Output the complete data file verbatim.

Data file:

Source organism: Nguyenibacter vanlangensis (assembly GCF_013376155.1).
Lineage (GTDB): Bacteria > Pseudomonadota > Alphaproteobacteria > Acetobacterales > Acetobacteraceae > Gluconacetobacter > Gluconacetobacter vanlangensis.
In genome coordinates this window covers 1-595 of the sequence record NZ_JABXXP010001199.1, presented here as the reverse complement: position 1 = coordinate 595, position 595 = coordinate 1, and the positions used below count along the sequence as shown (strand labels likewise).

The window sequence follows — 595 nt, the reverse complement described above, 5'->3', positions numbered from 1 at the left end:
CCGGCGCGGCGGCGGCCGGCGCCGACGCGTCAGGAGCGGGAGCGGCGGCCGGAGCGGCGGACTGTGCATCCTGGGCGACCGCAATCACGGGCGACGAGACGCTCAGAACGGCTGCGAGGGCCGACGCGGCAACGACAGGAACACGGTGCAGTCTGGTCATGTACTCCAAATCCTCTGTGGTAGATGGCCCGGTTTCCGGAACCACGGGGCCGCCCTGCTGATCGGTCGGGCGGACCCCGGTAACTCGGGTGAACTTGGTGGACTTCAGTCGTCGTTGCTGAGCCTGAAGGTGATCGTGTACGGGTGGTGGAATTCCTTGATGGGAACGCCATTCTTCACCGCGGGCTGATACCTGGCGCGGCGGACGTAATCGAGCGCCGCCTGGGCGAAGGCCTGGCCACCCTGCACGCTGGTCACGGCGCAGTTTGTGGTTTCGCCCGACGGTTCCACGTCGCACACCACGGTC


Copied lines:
Source organism: Nguyenibacter vanlangensis (assembly GCF_013376155.1).
Lineage (GTDB): Bacteria > Pseudomonadota > Alphaproteobacteria > Acetobacterales > Acetobacteraceae > Gluconacetobacter > Gluconacetobacter vanlangensis.
In genome coordinates this window covers 1-595 of the sequence record NZ_JABXXP010001199.1, presented here as the reverse complement: position 1 = coordinate 595, position 595 = coordinate 1, and the positions used below count along the sequence as shown (strand labels likewise).

The window sequence follows — 595 nt, the reverse complement described above, 5'->3', positions numbered from 1 at the left end:
CCGGCGCGGCGGCGGCCGGCGCCGACGCGTCAGGAGCGGGAGCGGCGGCCGGAGCGGCGGACTGTGCATCCTGGGCGACCGCAATCACGGGCGACGAGACGCTCAGAACGGCTGCGAGGGCCGACGCGGCAACGACAGGAACACGGTGCAGTCTGGTCATGTACTCCAAATCCTCTGTGGTAGATGGCCCGGTTTCCGGAACCACGGGGCCGCCCTGCTGATCGGTCGGGCGGACCCCGGTAACTCGGGTGAACTTGGTGGACTTCAGTCGTCGTTGCTGAGCCTGAAGGTGATCGTGTACGGGTGGTGGAATTCCTTGATGGGAACGCCATTCTTCACCGCGGGCTGATACCTGGCGCGGCGGACGTAATCGAGCGCCGCCTGGGCGAAGGCCTGGCCACCCTGCACGCTGGTCACGGCGCAGTTTGTGGTTTCGCCCGACGGTTCCACGTCGCACACCACGGTC